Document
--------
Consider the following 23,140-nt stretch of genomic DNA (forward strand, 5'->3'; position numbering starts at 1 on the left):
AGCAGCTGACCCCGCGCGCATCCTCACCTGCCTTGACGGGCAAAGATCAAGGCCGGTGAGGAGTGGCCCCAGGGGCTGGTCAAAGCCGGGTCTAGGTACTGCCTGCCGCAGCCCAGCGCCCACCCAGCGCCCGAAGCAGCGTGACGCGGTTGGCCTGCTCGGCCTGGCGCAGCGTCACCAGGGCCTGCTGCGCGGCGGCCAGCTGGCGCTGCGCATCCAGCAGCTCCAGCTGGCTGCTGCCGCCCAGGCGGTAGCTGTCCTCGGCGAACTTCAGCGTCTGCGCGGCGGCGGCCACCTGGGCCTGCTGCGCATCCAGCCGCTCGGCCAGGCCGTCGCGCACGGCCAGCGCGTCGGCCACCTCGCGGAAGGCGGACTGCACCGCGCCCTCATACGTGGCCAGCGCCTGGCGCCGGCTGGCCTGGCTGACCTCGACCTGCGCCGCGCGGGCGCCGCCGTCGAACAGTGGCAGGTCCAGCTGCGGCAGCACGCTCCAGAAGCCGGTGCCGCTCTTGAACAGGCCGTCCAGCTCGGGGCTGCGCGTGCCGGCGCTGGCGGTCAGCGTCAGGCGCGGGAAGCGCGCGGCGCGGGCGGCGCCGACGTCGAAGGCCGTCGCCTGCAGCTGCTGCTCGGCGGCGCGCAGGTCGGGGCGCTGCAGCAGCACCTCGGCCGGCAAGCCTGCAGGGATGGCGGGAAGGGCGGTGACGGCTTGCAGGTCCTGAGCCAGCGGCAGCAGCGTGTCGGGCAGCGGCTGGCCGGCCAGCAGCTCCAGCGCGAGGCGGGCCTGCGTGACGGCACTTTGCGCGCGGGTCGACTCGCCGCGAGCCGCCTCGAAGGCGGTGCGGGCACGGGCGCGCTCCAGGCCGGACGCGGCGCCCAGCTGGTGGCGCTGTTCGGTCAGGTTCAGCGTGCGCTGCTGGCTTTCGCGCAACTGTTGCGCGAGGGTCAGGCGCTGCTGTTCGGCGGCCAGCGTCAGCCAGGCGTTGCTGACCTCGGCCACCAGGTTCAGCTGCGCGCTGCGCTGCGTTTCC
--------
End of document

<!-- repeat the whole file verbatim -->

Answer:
Consider the following 23,140-nt stretch of genomic DNA (forward strand, 5'->3'; position numbering starts at 1 on the left):
AGCAGCTGACCCCGCGCGCATCCTCACCTGCCTTGACGGGCAAAGATCAAGGCCGGTGAGGAGTGGCCCCAGGGGCTGGTCAAAGCCGGGTCTAGGTACTGCCTGCCGCAGCCCAGCGCCCACCCAGCGCCCGAAGCAGCGTGACGCGGTTGGCCTGCTCGGCCTGGCGCAGCGTCACCAGGGCCTGCTGCGCGGCGGCCAGCTGGCGCTGCGCATCCAGCAGCTCCAGCTGGCTGCTGCCGCCCAGGCGGTAGCTGTCCTCGGCGAACTTCAGCGTCTGCGCGGCGGCGGCCACCTGGGCCTGCTGCGCATCCAGCCGCTCGGCCAGGCCGTCGCGCACGGCCAGCGCGTCGGCCACCTCGCGGAAGGCGGACTGCACCGCGCCCTCATACGTGGCCAGCGCCTGGCGCCGGCTGGCCTGGCTGACCTCGACCTGCGCCGCGCGGGCGCCGCCGTCGAACAGTGGCAGGTCCAGCTGCGGCAGCACGCTCCAGAAGCCGGTGCCGCTCTTGAACAGGCCGTCCAGCTCGGGGCTGCGCGTGCCGGCGCTGGCGGTCAGCGTCAGGCGCGGGAAGCGCGCGGCGCGGGCGGCGCCGACGTCGAAGGCCGTCGCCTGCAGCTGCTGCTCGGCGGCGCGCAGGTCGGGGCGCTGCAGCAGCACCTCGGCCGGCAAGCCTGCAGGGATGGCGGGAAGGGCGGTGACGGCTTGCAGGTCCTGAGCCAGCGGCAGCAGCGTGTCGGGCAGCGGCTGGCCGGCCAGCAGCTCCAGCGCGAGGCGGGCCTGCGTGACGGCACTTTGCGCGCGGGTCGACTCGCCGCGAGCCGCCTCGAAGGCGGTGCGGGCACGGGCGCGCTCCAGGCCGGACGCGGCGCCCAGCTGGTGGCGCTGTTCGGTCAGGTTCAGCGTGCGCTGCTGGCTTTCGCGCAACTGTTGCGCGAGGGTCAGGCGCTGCTGTTCGGCGGCCAGCGTCAGCCAGGCGTTGCTGACCTCGGCCACCAGGTTCAGCTGCGCGCTGCGCTGCGTTTCC